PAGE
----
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Union plan is tax exempt as labor organization.

In Morganbesser, 2d Cir., 1993, the International Union of Operating Engineers Local Union 478, A-C-D-E Pension Plan has come up with a unique, and so far successful, response to the IRS's denial of the plan's tax qualification. The union argued successfully that in the years the plan was found not to be a tax-exempt plan, the trust was exempt as a "labor organization" under Sec. 501(c)(5). If this decision stands, multiemployer plans will have a great deal less incentive to correct plan deficiencies or settle with the Service over qualification issues. Of course, the plan would still remain liable for Employee Retirement Income Security Act of 1974 (ERISA) violations, and the tax status of employer deductions for plan contributions and the plan participants' tax status under Sec. 402(b) remain open questions. (The court did not mention whether ERISA liabilities had arisen from the defects that disqualified the plan, and the majority opinion did not address the issues of the tax status of plan participants and contributing employers.)

The A-C-D-E plan was established in 1958 as a result of a collective bargaining agreement between the union and a number of construction firms. The board of trustees administering the trust is comprised equally of employer and employee representatives. The plan, funded solely by employers, covers approximately 4,000 construction workers.

Before ERISA was enacted, the trust was granted an exemption by the Service as a qualified pension plan. Following the enactment of ERISA, which imposed more stringent rules on tax qualified plans, the plan was amended a number of times; however, the plan did not request a new IRS determination letter until 1984. The Service found that the trust failed to satisfy several ERISA requirements and, therefore, was not exempt for fiscal years 1983, 1984 or 1985. The IRS determined that, if the trust retroactively adopted certain amendments, it could become exempt for fiscal years 1984 and 1985. The trust adopted those amendments, but the Service contended that the trust still was liable for over $3 million in taxes and interest for 1983. The trust paid the 1983 taxes and filed for a refund.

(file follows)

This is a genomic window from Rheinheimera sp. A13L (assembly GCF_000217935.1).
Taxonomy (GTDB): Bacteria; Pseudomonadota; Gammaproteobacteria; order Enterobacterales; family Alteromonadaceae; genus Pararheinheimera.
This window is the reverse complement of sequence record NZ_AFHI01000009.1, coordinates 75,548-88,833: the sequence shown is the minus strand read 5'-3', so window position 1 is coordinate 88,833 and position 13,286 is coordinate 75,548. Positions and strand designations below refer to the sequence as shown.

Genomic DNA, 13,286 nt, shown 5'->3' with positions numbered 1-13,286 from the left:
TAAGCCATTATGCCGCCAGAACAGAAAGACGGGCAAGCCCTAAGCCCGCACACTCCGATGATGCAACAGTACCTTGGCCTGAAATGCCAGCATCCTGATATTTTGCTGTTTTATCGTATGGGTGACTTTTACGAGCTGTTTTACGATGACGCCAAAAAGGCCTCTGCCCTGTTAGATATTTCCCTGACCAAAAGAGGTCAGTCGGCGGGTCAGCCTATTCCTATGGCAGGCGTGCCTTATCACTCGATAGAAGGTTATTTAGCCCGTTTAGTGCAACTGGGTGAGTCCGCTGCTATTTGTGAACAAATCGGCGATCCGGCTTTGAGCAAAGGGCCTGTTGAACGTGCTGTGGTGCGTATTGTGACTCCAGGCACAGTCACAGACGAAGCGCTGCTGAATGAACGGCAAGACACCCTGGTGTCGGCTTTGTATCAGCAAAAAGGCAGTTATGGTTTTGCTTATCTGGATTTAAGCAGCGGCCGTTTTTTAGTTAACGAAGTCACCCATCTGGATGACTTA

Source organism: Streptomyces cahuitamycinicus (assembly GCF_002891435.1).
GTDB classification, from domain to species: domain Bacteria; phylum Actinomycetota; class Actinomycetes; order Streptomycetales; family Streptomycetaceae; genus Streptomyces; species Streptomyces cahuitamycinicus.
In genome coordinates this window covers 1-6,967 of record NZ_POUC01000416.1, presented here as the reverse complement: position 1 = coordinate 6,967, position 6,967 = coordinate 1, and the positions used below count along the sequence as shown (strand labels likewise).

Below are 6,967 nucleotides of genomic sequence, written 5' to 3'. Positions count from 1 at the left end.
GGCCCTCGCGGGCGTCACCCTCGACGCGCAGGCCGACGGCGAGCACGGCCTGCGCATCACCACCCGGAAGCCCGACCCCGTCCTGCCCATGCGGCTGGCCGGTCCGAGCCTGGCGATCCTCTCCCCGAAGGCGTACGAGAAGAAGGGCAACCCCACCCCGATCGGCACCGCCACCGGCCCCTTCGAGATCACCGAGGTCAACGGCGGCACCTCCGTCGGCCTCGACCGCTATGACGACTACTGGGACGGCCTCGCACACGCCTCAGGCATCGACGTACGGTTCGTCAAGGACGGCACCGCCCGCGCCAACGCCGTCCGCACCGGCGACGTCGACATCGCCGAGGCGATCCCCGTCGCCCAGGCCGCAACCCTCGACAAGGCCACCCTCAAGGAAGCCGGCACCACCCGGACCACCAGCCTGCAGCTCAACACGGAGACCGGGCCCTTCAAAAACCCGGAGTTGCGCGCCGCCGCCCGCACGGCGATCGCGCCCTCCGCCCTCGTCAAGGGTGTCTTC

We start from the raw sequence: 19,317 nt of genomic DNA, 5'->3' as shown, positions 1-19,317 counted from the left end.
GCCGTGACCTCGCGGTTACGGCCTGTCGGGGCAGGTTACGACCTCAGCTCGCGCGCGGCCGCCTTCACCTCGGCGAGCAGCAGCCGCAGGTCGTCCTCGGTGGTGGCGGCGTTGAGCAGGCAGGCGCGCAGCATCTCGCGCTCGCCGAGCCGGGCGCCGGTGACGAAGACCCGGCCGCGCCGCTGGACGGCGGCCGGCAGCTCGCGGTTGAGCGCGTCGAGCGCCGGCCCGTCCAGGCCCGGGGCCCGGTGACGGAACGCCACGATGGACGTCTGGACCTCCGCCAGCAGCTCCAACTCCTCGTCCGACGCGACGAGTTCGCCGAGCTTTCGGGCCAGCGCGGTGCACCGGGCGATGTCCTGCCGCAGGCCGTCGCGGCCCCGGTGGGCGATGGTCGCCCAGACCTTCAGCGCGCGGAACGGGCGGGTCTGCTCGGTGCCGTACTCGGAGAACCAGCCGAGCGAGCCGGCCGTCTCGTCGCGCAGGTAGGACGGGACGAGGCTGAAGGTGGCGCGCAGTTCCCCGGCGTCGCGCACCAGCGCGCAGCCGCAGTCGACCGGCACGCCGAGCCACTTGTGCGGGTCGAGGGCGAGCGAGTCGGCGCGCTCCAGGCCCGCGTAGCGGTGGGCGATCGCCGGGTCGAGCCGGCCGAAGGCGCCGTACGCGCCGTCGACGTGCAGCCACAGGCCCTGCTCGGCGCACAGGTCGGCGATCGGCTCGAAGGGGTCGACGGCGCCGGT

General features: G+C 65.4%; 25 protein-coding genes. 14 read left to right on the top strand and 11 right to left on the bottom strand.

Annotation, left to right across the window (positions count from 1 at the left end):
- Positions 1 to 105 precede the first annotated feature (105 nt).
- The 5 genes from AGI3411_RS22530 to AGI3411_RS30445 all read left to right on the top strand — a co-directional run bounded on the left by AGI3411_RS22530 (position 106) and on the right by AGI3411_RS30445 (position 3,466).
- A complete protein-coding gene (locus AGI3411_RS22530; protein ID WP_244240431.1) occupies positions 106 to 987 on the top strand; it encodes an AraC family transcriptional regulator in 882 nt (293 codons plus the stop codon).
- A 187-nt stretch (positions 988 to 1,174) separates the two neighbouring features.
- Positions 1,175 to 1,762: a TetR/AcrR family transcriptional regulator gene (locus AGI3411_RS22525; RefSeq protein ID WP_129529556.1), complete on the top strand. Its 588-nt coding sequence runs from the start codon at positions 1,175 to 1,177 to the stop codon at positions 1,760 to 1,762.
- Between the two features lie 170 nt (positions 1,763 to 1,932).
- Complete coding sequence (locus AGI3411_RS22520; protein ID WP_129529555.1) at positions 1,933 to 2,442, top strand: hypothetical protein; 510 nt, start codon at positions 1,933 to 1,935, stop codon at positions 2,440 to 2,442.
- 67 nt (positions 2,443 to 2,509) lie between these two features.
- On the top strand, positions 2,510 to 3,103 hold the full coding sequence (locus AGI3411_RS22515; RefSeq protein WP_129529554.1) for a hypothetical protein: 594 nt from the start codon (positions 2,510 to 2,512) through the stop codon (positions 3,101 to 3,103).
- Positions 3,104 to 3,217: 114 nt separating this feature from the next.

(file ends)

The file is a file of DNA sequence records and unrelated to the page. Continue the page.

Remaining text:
The plan argued that it was exempt under Sec. 501(c)(5) as a labor organization for the 1983 year--and even if it were not, the IRS abused its discretion by refusing to grant retroactive relief. The district court granted summary judgment, finding the plan to be a labor organization under Sec. 501(c)(5), and refused to address the abuse-of-discretion issue. The Service appealed.

The Second Circuit freely acknowledged that there was little guidance on what constituted a labor organization under Sec. 501(c)(5). The court relied on a series of IRS General Counsel Memoranda, specifically quoting GCM 37942, which stated: We [IRS] have always considered it significant that the organization was in some way connected with more traditional types of labor organizations.... We think one of the most reliable indicators of a "labor organization" is that it is ... formed as a result of ... representation [of a union], or is connected with or supplements or supports in some way organizations which do perform that role.